ADHD is a behavior disorder involving an inability to focus on tasks. Hyperactive behavior is part of ADHD.
Between 5% and 10% of children have ADHD, and in younger children, more boys than girls have it. Some children are able to control problem behaviors as they grow older, and others may have persistent symptoms of ADHD into adult-hood. Certain children become troubled teenagers and adults with problems such as failure in school, antisocial behavior, and sometimes even criminal behavior.
No ways to prevent ADHD are known.
The cause is unknown. It may occur in more than one child in a family.
Environmental factors and hereditary factors may play a role.
Problem behaviors are the symptoms, usually in a child younger than 7.
Parents, teachers, and doctors may see the behaviors, which include inability to listen, follow instructions, wait turn in games and lines, or pay attention in school or at play; becoming easily distracted; losing things; shifting from one task to another; answering before a question is finished; interrupting or intruding; doing dangerous things without thinking; squirming or inability to stay seated; fidgeting with hands and feet; and talking constantly.
No specific test exists for ADHD. Observations of doctors, parents, teachers, and others are key. Depression and anxiety must be ruled out.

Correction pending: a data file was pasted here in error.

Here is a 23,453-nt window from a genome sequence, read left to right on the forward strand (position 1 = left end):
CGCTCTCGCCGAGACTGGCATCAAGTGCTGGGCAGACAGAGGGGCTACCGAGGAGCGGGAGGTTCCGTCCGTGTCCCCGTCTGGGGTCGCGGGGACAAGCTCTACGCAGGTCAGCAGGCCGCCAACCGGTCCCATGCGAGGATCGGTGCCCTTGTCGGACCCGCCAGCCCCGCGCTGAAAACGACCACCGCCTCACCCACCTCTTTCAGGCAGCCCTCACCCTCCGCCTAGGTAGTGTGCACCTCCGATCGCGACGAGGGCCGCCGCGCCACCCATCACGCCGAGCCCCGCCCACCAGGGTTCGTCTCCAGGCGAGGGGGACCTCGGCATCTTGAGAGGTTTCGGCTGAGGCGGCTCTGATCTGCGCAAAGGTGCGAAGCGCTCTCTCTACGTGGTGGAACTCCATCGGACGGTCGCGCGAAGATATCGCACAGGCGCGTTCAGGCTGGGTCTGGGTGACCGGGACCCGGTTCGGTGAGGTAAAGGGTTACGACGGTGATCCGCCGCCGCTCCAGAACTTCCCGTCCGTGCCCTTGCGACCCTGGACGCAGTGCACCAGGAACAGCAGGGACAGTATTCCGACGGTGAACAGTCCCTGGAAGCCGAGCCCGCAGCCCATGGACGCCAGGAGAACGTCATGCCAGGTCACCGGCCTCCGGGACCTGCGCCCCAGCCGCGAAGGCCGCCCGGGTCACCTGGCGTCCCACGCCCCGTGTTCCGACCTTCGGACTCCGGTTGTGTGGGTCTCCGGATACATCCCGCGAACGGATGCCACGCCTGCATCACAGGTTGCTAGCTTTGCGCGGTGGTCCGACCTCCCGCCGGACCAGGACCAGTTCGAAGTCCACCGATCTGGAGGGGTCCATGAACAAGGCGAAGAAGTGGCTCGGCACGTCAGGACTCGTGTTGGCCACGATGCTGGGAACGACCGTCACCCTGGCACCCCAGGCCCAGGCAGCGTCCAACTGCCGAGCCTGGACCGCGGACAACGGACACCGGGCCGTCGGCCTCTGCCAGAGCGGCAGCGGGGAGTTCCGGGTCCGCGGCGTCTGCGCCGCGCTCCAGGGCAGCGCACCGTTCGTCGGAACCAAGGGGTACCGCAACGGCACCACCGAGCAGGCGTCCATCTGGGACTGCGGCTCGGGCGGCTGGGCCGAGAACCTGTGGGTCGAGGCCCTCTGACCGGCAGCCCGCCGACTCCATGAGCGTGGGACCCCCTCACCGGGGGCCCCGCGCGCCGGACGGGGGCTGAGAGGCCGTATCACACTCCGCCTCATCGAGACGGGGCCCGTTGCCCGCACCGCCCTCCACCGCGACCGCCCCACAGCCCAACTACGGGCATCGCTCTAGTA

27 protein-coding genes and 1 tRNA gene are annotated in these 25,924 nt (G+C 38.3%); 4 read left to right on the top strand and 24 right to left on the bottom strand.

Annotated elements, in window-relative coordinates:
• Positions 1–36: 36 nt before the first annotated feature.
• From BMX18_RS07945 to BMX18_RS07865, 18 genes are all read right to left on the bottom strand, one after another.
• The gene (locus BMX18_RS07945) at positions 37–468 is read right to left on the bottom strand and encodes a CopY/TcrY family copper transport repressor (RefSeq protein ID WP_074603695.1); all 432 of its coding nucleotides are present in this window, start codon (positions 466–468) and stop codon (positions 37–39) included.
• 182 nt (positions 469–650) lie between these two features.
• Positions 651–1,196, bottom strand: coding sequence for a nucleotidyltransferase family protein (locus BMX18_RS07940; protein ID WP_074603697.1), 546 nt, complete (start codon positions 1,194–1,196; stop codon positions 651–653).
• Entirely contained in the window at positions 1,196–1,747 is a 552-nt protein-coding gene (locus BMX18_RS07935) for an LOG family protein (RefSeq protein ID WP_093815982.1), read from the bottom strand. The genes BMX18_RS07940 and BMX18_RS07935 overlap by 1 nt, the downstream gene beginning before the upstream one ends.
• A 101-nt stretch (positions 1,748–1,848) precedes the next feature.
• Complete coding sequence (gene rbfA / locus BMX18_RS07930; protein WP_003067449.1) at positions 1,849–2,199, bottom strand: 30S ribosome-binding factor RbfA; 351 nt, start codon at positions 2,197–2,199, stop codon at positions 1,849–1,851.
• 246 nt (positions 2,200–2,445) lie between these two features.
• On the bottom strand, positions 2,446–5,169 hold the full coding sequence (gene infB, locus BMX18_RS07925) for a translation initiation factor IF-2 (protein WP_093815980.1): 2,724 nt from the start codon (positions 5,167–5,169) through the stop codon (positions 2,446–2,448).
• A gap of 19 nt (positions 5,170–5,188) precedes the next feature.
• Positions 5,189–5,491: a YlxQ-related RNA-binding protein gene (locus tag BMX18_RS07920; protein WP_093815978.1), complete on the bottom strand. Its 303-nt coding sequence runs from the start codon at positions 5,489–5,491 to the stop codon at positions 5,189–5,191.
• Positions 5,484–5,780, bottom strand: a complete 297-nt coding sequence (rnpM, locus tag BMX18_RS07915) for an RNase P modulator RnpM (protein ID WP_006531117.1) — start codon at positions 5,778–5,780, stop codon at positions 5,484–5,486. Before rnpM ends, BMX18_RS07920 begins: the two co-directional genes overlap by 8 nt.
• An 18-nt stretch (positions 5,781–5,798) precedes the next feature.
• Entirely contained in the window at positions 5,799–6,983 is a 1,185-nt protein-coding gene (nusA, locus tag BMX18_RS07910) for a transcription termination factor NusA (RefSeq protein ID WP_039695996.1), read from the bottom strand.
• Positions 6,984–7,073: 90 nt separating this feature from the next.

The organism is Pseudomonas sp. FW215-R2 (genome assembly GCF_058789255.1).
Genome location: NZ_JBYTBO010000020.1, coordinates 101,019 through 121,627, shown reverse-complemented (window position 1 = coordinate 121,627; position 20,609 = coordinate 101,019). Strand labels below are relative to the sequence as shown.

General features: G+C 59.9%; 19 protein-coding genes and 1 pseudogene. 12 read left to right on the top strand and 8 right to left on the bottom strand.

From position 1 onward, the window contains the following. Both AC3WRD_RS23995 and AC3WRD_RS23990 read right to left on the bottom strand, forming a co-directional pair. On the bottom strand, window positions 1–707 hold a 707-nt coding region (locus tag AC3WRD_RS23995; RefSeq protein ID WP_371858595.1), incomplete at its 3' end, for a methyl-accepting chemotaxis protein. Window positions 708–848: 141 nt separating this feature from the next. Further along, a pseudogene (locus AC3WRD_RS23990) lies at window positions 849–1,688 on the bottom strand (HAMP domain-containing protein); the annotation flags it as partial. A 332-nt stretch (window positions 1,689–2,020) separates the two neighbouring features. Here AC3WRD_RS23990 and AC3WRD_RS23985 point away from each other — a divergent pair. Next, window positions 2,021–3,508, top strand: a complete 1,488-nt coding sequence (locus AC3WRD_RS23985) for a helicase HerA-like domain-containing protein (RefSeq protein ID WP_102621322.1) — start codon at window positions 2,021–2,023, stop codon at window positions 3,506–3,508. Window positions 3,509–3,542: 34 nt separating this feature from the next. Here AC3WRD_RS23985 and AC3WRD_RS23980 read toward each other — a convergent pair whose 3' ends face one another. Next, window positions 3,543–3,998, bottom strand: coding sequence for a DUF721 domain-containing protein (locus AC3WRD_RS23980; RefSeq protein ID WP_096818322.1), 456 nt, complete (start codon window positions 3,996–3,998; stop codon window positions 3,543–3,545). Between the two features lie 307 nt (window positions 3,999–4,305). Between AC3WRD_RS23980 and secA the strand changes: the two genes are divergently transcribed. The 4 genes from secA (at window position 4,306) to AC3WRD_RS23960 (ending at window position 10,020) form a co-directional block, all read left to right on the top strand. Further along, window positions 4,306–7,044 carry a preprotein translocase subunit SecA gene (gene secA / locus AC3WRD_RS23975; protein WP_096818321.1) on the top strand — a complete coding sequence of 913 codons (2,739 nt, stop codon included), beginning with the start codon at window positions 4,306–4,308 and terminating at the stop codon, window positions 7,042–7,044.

The health care provider will ask about the family history, do a physical examination (including hearing and eye tests), and check for learning disabilities and development level. For an ADHD diagnosis, the child must have six or more of eight specific symptoms for at least 6 months, and these must interfere with daily functions.
Adults with ADHD often have failed relationships, problems at work, and sometimes alcohol and drug abuse. Many such adults may have been misdiagnosed with anxiety or manic depressive disorders.
The health care provider may also suggest counseling for child and parents. Support for parents is essential.
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Copyright © 2016 by Saunders, an imprint of Elsevier, Inc.
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